\begin{align} \label{eq:Ddiag}

D(g) = \begin{pmatrix}

\ldots & 0 & 0 & 0 \\

0 & D^{(r)}(g) & 0 & 0 \\

0 & 0 & D^{(s)}(g) & 0 \\

0 & 0 & 0 & \ldots

\end{pmatrix}.

\end{align}

In this case, if the matrix $H$ satisfies $H D(g) = D(g) H$, Schur’s lemma ensures $H$ also has block-diagonal form and each block is proportional to identity matrix,

\begin{align}

H = \begin{pmatrix}

\ldots & 0 & 0 & 0 \\

0 & \lambda^{(r)} I & 0 & 0 \\

0 & 0 & \lambda^{(s)} I & 0 \\

0 & 0 & 0 & \ldots

\end{pmatrix}.

\end{align}

So much for Schur’s lemma. The second is the most important theorem in representation theory: **the Great Orthogonality Theorem**. The statement is that, suppose we have a group $G$ with $N(G)$ group elements, and two of its irreducible representations $D^{(r)}, D^{(s)}$ whose dimension is $d_r, d_s$, then we have the following orthogonality relation,

\begin{align} \label{def:GOT}

\sum_{g} D^{(r)\dagger}(g) ^i_{\, j} D^{(s)}(g)^k_{\,l} = \frac{N(G)}{d_r} \delta^{rs} \delta^i_{\, l} \delta^k_{\, j}.

\end{align}

This is a very powerful theorem which poses a strong restriction to irreducible representations. Now it’s time to see what these two mathematical theorem tells us about the above two physical systems!

## The Baby Problem: Two Particles in 1D

Let’s look at our baby problem. It has $S_2$ symmetry.

Since the potential energy of the system depends only on the difference of two dynamic variables $V = f(x_b – x_a)$, if we exchange two dynamic variables, the potential energy of the system is invariant. To put it in another form, the energy is in a quadratic form (*why quadratic form? Remember the dynamic variable is deviation from equilibrium configuration, and the equilibrium configuration is by definition a local minimum of potential energy!* ), if we put two dynamic variables together to form a vector $\mathbf{x} = (x_a, x_b)^T$,

\begin{align} \label{def:potEnergy}

V = \frac{1}{2}\mathbf{x}^T H \mathbf{x},

\end{align}

with some 2 by 2 matrix $H$. The invariance of energy under exchange of two particles indicates

\begin{align}

\mathbf{x}^T H \mathbf{x} \rightarrow \mathbf{x}^T D^T((ab)) H D((ab))\mathbf{x} = \mathbf{x}^T H \mathbf{x},

\end{align}

which means $D^T((ab)) H D((ab)) = H$ , where $D((ab))$ is given in eq. $\eqref{eq:ab}$. Notice this is an orthogonal matrix (it turns out to be a general result for representation matrices: we can always make them orthogonal matrix by some similar transformations), so we have $ H D((ab)) = D((ab)) H $. The other element in $S_2$ is represented by a 2 by 2 identity matrix which trivially commutes with matrix $H$. Now we are about to apply Schur’s lemma! However, is this two-dimensional representation of $S_2$ irreducible or not? It turns out for a group as simple as $S_2$, the irreducible representations can just be one dimensional (*see Zee’s book for detailed explanation, for our purpose, just remember once a symmetry group is given, its irreducible representation can be known from purely group theoretical analysis*). It has two 1-d irreducible representations and the so-called **character table** is shown in Figure 4 above. Character of a representation for a group element is defined as the trace of its representation matrix.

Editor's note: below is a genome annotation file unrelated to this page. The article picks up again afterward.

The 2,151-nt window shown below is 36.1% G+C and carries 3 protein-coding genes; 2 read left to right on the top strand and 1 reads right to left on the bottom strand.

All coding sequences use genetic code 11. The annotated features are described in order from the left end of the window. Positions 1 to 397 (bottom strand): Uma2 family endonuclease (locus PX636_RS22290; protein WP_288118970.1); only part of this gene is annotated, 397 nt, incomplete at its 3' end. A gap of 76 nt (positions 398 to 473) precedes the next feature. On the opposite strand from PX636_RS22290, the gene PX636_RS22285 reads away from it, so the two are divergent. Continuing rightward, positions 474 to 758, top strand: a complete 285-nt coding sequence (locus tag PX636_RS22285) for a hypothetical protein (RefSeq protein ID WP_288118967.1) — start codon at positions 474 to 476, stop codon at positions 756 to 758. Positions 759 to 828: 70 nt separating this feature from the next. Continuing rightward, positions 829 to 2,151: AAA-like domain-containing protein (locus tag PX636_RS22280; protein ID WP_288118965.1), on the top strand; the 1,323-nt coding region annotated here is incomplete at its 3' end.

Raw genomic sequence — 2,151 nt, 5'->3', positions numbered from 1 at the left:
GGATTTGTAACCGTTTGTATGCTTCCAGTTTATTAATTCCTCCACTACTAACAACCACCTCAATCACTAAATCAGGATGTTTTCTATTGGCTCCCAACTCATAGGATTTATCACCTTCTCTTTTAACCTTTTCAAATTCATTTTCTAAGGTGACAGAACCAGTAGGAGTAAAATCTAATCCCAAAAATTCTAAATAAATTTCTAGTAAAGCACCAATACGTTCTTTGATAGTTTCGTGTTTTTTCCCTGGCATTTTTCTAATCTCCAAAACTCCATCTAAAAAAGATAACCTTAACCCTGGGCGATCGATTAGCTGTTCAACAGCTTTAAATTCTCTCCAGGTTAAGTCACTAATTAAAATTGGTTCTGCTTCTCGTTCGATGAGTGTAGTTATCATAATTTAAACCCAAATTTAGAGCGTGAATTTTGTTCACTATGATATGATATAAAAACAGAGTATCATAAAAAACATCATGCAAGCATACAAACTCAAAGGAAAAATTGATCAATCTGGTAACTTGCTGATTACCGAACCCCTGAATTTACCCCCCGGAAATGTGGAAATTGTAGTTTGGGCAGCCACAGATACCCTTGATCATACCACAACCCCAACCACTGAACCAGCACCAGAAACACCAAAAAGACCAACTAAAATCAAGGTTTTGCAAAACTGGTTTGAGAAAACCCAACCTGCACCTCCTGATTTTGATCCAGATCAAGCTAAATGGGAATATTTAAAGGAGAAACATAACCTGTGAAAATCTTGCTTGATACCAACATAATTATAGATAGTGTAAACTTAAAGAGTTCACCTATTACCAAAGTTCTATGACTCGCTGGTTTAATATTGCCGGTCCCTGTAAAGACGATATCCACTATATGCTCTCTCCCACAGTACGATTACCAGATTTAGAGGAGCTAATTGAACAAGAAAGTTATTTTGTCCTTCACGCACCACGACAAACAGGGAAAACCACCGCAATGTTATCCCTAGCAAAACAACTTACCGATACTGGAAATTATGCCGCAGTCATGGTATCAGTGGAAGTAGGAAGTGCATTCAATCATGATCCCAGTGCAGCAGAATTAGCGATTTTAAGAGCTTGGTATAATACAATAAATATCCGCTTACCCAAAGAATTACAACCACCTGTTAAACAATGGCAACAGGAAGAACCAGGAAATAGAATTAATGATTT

Just focus on last three columns. We can regard one column in character table as a column vector, where the first element denotes the character for group element I and the second for $(ab)$. Notice one irreducible representation is called $1$, where both group elements are represented by number 1. This representation is also known as trivial representation for obvious reasons. The other irreducible representation is called $\bar{1}$, where the odd permutation $(ab)$ is represented by $-1$ instead of $1$. If we denote our 2-dimensional representation as $2$, the corresponding column in character table should be $(2,0)^T$ (just trace over a 2-d identity matrix and the matrix in eq. $\eqref{eq:ab}$). Notice $(2,0)^T = (1,1)^T + (1,-1)^T$, so our 2-dimensional representation will break into one $1$ and one $\bar{1}$, or write abstractly as $2 = 1 \oplus \bar{1}$, or if we go to **suitable basis**,

\begin{align} \label{eq:D}

D((g)) = \begin{pmatrix}

D^{(1)}(g) & 0 \\

0 & D^{(\bar{1})}(g)

\end{pmatrix},

\end{align}

for $g = I, (ab)$. Schur’s lemma then ensure the $H$ matrix is in block-diagonal form in this basis.

\begin{align} \label{eq:H}

H = \begin{pmatrix}

\lambda^{(1)} & 0 \\

0 & \lambda^{(\bar{1})}

\end{pmatrix}.

\end{align}

You may think it is a trivial example since all of this are as expected. This is because $S_2$ group only has 1-dimensional representation so there is no degeneracy in $H$. We will see more interesting degeneracy structures in our three-particle problem, which is by no means trivial.

However, this is not the end of our baby problem. **What if I tell you we can calculate the eigenvectors for $H$ without knowing any details of $H$ except its symmetry properties?** You may laugh and give me the answer: one “zero mode” where two particles moving in the same direction $\mathbf{x} \sim (1,1)$, the other “breath mode” where two moves in opposite directions $\mathbf{x} \sim (1,-1)$. That’s right! But our intuition only works for the very simple example like this one, what I want to show is a systematic analysis of symmetry using group theory, which can be generalized to more complicated problems.

## Projection Operator into desired Representation Mode